The Effect of Caffeine on Body Temperature

Only available on StudyMode
  • Download(s) : 1624
  • Published : November 17, 2011
Open Document
Text Preview
The aim of this experiment was to determine the effect of caffeine on resting body temperature. This has to do with homeostasis, which is the maintenance of equilibrium. In other words, it is a stable body state. Homeostasis refers to the process of keeping the internal body environment in a steady state, when the external environment is changed (Homeostasis 2). Humans are warm-blooded creatures that generate body heat internally and maintain body temperatures at a fairly constant level – about 98.6oF (Chiras 3). In this experiment, the effect of different amounts of caffeine on resting body temperature was examined.

Pure caffeine is a white powder, like what is found in caffeine pills, and is “a plant-based alkaloid which stimulates the central nervous system of any creature that ingests it” (Pollick). It is produced as a by-product of de-caffeinating coffee (Emsley 80). Caffeine is known chemically as 1, 3, 7-trimethyl-xanthine. It has xanthine as its core molecule, and attached to that are three methyl groups on atoms 1, 3, and 7. Caffeine is metabolised by the liver, which can take about 12 hours to remove 90% of any caffeine someone has consumed (80). Caffeine is a stimulant that increases the heart rate, blood flow, and respiratory rate, which in turn will increase body temperature.

The thermoregulatory centre in the hypothalamus controls body temperature. It receives input from two sets of thermoreceptors: receptors in the hypothalamus itself monitor the temperature of the blood as it passes through the brain, and receptors in the skin monitor the external temperature (Homeostasis). Body temperature varies throughout the day as it fluctuates within a range. The standard body temperature of a human is 98.6oF, but can differ as to what activities one is doing, or the time of day, for example if the sun is shining. To measure body temperature in this experiment, an oral thermometer was used, as it is one of the most effective ways of measuring body temperature.

Caffeine affects different people differently as some may or may not have a tolerance for it. In addition, caffeine will act differently in men and women of different heights and masses. This experiment was put forth upon a healthy 18-year-old female with low tolerance of caffeine who is approximately 63 kilograms. Doses of caffeine were administered every other day to avoid caffeine dependence. Each trial will be done three times to gain sufficient results. There will be trials of 50 mg, 100 mg, 150 mg, and 200 mg of caffeine. The control is the resting heart rate with no caffeine in the system. Once the doses of caffeine are administered, the test subject will sit in a quiet, blank room, for fifteen minutes. After fifteen minutes, the body temperature of the test subject will be taken using an oral thermometer. The body temperature of the test subject will rise as the doses of caffeine become stronger. The independent variable is the amount of caffeine, while the dependent variable is the body temperature measured. Hypothesis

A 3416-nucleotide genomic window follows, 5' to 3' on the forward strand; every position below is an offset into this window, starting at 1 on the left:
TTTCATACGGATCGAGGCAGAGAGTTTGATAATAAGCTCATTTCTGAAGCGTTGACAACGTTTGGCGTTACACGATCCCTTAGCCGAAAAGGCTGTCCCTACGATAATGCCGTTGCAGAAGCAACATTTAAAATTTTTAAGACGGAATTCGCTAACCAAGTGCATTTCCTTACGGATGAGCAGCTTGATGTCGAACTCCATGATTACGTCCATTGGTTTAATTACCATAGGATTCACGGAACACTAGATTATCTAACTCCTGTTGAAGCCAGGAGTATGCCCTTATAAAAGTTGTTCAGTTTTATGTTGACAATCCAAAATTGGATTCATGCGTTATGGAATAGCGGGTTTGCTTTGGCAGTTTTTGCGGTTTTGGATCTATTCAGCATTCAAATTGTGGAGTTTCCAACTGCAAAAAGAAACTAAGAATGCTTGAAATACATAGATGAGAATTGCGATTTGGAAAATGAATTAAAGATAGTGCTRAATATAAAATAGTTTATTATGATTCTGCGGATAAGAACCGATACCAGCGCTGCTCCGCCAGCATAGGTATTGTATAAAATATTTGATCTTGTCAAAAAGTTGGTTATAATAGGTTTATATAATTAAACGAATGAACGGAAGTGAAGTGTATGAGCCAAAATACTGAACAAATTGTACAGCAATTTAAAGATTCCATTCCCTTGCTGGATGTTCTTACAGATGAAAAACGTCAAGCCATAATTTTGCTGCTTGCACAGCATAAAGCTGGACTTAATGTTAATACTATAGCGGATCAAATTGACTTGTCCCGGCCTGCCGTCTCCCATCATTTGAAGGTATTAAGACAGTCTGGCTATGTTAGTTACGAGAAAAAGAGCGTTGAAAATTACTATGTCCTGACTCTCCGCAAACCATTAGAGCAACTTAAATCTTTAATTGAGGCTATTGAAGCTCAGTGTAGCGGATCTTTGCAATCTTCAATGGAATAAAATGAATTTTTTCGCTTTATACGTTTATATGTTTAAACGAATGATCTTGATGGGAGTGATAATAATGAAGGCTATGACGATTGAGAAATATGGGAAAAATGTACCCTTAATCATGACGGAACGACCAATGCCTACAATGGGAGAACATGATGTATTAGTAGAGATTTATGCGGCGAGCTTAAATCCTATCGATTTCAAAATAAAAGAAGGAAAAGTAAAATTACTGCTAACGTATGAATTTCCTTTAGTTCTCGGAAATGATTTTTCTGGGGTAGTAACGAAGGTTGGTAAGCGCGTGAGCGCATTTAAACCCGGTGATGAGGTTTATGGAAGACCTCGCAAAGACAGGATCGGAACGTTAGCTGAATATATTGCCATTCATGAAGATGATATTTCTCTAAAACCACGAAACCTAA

If more caffeine is administered to the test subject, then the test subject’s body temperature will rise. Materials
Oral Thermometer
30 caffeine pills (50 mg each, such as NoDoz, etc.)
A quiet room
A test subject
A stopwatch
1.The caffeine pills and thermometer were gathered; a quiet room and a test subject were found. This experiment, and each trial, took place every second day so the body could rest and not become dependent on caffeine. 2.The resting body temperature of the test subject, with no caffeine in their system, was taken and recorded before each trial. This remained a constant of 98.6oF. The body temperature in this experiment was measured orally with the thermometer. 3.One caffeine pill (50 mg) was administered to the test subject. 4.The test subject remained sitting in the quiet area for 15 minutes, which was recorded on the stopwatch. When the 15 minutes was up, the...
tracking img